Just Who Do I Think I Am?

 

Before we dive deeper into the sounds of 1968, perhaps I should give a little more insight into my attitude toward music from more recent years, just for full disclosure.

As one who is admittedly out of touch with much of the current music scene, one pitfall I certainly want to avoid is the attitude of “music from the 1960’s and 70’s is so much better than today’s music.”  I know there’s good music today just as there was in the final two decades of the last century, but I just keep peeling layers off the onion that is music from “back in the day” and I don’t want to stop.  By the time I finish learning the roots of a band or individual performer I end up in places like the Mississippi Delta in the 1920’s or some bizarre nooks and crannies of Appalachia, and that’s exciting to me!  When I hear something from the last decade that I enjoy, it doesn’t take long for me to realize it’s because it sounds a bit derivative, but that’s not a bad thing in my book.  I think the difference in my mind is that, for example, the British blues-rock bands of the late 60’s trace their roots to the Delta or Chicago, whereas a band like Wolfmother sounds like its roots are found in the aforementioned British bands.  The War on Drugs sounds a little like late 1970’s-early 1980’s Fleetwood Mac.  Michael Kiwanuka’s first release is somehow a mix of Bill Withers, Van Morrison, and a whole stew of audio goodness (though his more recent album certainly blazed a nice trail of its own).  Madeleine Peyroux sounds like Billie Holiday singing Dylan and Leonard Cohen covers.  It’s all good!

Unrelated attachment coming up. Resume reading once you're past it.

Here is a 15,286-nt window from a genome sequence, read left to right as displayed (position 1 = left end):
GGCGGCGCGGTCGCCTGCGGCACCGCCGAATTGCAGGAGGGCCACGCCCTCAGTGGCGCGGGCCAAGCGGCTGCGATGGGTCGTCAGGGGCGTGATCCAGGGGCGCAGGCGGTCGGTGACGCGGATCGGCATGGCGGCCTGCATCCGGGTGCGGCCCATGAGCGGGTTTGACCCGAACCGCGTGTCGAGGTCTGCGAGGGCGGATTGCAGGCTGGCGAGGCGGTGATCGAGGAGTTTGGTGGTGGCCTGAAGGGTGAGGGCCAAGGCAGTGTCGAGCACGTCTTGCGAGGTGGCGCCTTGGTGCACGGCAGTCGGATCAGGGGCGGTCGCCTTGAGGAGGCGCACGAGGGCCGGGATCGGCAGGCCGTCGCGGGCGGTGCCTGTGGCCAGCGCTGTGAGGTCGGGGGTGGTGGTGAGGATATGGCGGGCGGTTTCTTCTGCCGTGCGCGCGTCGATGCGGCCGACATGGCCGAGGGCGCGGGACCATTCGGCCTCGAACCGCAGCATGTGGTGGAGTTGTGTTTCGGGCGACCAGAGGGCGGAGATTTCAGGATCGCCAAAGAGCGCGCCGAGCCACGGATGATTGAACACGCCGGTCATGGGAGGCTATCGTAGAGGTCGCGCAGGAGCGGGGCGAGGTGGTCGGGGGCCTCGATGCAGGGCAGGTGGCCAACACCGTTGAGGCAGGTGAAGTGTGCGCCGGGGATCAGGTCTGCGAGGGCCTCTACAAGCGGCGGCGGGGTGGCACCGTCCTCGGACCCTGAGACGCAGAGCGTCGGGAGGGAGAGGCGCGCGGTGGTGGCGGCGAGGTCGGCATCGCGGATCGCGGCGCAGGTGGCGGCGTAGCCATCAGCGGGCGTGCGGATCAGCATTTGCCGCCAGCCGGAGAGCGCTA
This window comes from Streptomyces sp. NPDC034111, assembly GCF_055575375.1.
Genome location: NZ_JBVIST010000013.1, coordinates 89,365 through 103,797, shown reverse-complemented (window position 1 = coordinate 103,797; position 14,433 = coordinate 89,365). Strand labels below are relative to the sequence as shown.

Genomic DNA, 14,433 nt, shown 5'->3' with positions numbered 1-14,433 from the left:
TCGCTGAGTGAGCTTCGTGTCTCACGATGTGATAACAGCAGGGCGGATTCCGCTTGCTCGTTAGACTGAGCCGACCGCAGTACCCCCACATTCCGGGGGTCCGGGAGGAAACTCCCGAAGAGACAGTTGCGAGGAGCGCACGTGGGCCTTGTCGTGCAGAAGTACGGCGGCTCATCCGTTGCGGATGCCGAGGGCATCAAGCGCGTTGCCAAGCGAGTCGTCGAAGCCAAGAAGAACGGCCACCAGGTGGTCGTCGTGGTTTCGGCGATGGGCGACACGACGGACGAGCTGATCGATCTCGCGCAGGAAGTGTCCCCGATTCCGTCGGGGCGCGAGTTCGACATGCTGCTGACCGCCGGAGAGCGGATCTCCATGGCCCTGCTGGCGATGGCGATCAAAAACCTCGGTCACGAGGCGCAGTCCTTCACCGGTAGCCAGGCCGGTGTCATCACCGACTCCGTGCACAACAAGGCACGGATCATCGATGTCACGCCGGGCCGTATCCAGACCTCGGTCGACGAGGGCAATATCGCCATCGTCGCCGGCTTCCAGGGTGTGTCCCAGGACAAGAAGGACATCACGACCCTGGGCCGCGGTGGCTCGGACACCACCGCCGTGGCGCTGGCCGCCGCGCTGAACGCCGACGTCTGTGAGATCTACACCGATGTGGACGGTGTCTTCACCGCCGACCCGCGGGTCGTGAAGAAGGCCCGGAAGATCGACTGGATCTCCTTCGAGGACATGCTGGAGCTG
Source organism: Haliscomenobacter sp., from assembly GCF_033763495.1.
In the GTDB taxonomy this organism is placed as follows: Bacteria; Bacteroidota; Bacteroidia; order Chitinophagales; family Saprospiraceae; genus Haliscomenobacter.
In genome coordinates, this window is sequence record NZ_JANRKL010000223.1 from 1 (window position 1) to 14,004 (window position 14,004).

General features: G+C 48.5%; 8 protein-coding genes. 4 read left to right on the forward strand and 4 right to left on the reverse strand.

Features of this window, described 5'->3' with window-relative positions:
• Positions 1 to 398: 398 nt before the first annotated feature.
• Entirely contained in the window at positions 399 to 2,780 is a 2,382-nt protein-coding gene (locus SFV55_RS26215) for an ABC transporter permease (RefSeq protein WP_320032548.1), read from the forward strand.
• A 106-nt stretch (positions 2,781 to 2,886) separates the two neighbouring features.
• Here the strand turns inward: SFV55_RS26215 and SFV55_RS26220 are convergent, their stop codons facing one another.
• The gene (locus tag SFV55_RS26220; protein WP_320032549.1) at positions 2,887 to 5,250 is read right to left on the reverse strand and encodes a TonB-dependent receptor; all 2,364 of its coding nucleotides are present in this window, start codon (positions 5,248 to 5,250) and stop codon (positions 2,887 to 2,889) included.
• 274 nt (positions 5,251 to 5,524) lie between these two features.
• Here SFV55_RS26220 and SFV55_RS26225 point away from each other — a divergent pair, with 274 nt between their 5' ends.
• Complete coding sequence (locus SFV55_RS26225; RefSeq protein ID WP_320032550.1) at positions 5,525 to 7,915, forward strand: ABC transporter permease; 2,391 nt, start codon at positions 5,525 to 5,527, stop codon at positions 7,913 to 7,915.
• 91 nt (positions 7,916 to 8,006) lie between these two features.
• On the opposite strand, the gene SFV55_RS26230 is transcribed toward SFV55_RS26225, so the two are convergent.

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But 1968?  The list of bands that disbanded and formed I find rather remarkable.  Some of the groups who called it quits half a century ago this year:  Buffalo Springfield, Cream,  The Righteous Bros., The Yardbirds, and the Zombies.  And some of the heavies who got it together that year?  How about Black Sabbath (as Earth), Deep Purple, Free, King Crimson, Led Zeppelin (as the New Yardbirds), Nazareth, Rush, Yes, and Crosby, Stills and Nash.  And let’s not forget Neil Young’s solo debut.  Mercy, that’s a nice little chunk of my music collection!

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We’re already four days into January and I haven’t gotten to our first album yet.  We’ve lots to get into, so let’s get rolling.

-Stephen

 

2 thoughts on “Just Who Do I Think I Am?”

  1. I am currently obsessed with Michael Kiwanuka, Cold Little Heart, Home Again, Love & Hate, Tell Me a Tale all those songs love. I’ve only skimmed your Blog but I will read it in it entirety when I get a chance ;). Jacob Banks if you haven’t heard of him he’s got a song called Unknown (to you) that turned me onto his music and check our George Duke. I know this is stepping out into more current music but they all sound like old soul which is cool. Glad to see your doing this…carry on.

    Liked by 1 person

    1. Kiwanuka’s great. I had a ticket to see him last year but he cancelled his U.S. tour. I think he’s missed a major opportunity to capitalize in the U.S. on these great albums. Thanks for the suggestions!

      Like

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